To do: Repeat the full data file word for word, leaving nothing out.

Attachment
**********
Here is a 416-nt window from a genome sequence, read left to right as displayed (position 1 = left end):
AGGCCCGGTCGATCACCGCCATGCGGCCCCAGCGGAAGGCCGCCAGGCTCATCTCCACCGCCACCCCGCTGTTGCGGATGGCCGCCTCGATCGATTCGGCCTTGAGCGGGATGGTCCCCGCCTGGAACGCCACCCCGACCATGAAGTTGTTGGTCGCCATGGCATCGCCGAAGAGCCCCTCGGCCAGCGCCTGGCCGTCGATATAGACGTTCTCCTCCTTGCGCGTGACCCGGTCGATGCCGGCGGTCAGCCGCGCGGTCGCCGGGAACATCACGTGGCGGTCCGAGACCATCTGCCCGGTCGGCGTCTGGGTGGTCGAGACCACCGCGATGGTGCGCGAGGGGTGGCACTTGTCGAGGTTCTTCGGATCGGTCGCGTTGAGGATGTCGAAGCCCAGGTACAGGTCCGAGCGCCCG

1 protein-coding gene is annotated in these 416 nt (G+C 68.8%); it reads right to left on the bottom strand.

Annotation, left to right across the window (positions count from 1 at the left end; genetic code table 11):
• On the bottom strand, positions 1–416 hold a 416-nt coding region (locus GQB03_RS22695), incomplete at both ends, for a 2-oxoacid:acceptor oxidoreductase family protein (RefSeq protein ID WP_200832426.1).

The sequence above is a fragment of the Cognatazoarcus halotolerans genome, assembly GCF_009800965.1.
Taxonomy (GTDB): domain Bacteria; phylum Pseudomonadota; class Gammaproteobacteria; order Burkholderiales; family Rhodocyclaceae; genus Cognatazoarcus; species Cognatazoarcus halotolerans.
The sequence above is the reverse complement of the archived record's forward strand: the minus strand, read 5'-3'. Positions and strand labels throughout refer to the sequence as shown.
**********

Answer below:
Here is a 416-nt window from a genome sequence, read left to right as displayed (position 1 = left end):
AGGCCCGGTCGATCACCGCCATGCGGCCCCAGCGGAAGGCCGCCAGGCTCATCTCCACCGCCACCCCGCTGTTGCGGATGGCCGCCTCGATCGATTCGGCCTTGAGCGGGATGGTCCCCGCCTGGAACGCCACCCCGACCATGAAGTTGTTGGTCGCCATGGCATCGCCGAAGAGCCCCTCGGCCAGCGCCTGGCCGTCGATATAGACGTTCTCCTCCTTGCGCGTGACCCGGTCGATGCCGGCGGTCAGCCGCGCGGTCGCCGGGAACATCACGTGGCGGTCCGAGACCATCTGCCCGGTCGGCGTCTGGGTGGTCGAGACCACCGCGATGGTGCGCGAGGGGTGGCACTTGTCGAGGTTCTTCGGATCGGTCGCGTTGAGGATGTCGAAGCCCAGGTACAGGTCCGAGCGCCCG

1 protein-coding gene is annotated in these 416 nt (G+C 68.8%); it reads right to left on the bottom strand.

Annotation, left to right across the window (positions count from 1 at the left end; genetic code table 11):
• On the bottom strand, positions 1–416 hold a 416-nt coding region (locus GQB03_RS22695), incomplete at both ends, for a 2-oxoacid:acceptor oxidoreductase family protein (RefSeq protein ID WP_200832426.1).

The sequence above is a fragment of the Cognatazoarcus halotolerans genome, assembly GCF_009800965.1.
Taxonomy (GTDB): domain Bacteria; phylum Pseudomonadota; class Gammaproteobacteria; order Burkholderiales; family Rhodocyclaceae; genus Cognatazoarcus; species Cognatazoarcus halotolerans.
The sequence above is the reverse complement of the archived record's forward strand: the minus strand, read 5'-3'. Positions and strand labels throughout refer to the sequence as shown.